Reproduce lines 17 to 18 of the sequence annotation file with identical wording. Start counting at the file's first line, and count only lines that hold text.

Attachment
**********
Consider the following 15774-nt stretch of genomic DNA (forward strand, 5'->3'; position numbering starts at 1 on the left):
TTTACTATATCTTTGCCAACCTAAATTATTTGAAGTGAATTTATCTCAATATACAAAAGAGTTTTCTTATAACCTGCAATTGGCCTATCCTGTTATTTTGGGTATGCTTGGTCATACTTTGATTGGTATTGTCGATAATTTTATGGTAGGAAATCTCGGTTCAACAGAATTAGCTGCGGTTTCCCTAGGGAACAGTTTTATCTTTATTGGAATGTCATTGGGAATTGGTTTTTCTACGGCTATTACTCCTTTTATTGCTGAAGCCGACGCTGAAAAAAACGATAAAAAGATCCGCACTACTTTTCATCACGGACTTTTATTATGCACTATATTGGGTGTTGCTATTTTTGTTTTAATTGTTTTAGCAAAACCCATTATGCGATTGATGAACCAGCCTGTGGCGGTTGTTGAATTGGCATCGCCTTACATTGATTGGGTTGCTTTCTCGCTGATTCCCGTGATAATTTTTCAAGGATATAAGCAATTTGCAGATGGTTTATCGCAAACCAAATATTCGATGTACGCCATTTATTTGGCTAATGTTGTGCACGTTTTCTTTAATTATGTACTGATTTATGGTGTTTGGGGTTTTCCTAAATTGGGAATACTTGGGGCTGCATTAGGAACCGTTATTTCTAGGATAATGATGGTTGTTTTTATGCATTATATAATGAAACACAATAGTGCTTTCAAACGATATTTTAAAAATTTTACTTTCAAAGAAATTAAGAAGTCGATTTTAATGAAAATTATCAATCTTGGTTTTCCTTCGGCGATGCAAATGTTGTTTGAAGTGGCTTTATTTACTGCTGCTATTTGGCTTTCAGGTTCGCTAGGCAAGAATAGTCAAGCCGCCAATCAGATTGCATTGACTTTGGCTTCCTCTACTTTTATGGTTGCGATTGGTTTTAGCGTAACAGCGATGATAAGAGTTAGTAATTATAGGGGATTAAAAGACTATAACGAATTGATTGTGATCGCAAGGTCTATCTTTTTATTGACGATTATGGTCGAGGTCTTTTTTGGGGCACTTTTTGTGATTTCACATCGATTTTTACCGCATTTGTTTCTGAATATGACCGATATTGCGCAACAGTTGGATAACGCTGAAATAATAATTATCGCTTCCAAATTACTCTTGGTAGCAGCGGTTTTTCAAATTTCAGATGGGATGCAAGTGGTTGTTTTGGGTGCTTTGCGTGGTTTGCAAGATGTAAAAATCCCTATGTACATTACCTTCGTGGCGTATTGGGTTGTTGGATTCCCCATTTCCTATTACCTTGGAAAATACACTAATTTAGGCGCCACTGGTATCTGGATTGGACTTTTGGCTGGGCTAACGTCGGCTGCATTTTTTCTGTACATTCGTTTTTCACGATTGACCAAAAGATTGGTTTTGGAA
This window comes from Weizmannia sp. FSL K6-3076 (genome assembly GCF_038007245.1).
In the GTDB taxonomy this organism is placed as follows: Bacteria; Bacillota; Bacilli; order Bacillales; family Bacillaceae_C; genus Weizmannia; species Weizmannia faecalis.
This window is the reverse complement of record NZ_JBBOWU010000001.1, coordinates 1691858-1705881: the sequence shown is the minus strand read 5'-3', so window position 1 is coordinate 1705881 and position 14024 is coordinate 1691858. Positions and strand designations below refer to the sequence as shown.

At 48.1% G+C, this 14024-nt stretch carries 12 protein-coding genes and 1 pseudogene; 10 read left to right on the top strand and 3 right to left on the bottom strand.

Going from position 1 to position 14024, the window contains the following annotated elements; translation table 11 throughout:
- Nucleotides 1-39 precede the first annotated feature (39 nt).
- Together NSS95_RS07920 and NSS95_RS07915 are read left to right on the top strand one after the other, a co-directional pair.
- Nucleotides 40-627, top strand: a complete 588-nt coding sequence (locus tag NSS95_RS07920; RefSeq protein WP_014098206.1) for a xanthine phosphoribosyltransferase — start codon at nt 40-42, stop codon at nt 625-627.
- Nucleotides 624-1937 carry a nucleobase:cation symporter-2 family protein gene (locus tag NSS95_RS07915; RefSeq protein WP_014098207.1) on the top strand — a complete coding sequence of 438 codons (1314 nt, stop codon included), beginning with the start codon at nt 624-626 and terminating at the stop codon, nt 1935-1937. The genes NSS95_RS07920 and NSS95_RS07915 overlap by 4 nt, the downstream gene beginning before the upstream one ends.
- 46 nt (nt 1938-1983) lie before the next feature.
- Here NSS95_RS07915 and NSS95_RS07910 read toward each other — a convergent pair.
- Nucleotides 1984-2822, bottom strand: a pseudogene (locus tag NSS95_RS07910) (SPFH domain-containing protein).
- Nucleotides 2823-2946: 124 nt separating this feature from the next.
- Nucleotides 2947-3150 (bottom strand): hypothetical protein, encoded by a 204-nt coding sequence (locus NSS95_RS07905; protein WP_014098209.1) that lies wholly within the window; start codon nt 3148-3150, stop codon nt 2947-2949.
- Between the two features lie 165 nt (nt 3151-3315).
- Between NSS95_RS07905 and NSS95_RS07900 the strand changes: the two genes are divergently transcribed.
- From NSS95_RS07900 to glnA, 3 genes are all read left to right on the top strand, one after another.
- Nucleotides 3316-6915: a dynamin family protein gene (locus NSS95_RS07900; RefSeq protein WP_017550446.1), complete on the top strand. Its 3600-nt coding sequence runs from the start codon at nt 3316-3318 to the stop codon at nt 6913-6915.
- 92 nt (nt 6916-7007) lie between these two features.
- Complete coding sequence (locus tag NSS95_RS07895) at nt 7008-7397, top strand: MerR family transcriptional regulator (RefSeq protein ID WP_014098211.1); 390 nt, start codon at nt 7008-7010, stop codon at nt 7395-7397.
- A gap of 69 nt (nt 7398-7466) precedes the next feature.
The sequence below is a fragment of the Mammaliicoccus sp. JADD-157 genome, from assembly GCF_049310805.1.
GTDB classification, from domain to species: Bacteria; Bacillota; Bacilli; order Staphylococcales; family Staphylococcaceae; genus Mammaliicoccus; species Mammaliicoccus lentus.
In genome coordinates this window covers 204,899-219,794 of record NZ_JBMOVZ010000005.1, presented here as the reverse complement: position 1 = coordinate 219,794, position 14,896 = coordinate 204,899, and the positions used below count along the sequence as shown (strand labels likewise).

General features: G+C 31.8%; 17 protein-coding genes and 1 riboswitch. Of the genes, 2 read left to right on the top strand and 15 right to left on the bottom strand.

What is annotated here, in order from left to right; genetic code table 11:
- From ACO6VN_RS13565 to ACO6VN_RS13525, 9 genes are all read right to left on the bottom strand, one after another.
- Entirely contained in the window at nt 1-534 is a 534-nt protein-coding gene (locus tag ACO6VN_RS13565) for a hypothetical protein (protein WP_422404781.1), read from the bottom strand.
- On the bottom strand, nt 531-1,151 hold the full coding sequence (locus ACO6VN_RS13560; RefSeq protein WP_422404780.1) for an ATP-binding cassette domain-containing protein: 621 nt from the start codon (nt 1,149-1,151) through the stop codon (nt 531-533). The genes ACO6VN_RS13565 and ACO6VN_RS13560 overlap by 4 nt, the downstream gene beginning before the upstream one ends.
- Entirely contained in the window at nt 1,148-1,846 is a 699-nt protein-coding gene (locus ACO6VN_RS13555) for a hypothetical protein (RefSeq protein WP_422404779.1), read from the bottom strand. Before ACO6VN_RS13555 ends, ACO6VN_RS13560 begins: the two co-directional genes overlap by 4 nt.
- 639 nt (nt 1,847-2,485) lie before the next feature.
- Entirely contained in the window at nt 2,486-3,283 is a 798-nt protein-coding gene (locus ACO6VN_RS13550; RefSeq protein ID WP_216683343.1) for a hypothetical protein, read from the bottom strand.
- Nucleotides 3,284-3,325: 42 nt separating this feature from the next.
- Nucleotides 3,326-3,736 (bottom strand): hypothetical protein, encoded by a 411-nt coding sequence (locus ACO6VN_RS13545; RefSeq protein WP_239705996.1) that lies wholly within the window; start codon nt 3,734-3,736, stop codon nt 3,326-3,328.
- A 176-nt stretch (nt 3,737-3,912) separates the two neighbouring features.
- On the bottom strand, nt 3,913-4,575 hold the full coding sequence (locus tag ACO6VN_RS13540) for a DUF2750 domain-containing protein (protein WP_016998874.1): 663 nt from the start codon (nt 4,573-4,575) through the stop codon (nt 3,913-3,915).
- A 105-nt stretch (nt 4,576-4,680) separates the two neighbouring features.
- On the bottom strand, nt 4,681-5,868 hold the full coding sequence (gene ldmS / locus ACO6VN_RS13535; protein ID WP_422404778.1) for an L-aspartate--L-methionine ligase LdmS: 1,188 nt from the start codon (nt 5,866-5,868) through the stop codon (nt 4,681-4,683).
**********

- Between the two features lie 165 nt (nt 3151-3315).
- Between NSS95_RS07905 and NSS95_RS07900 the strand changes: the two genes are divergently transcribed.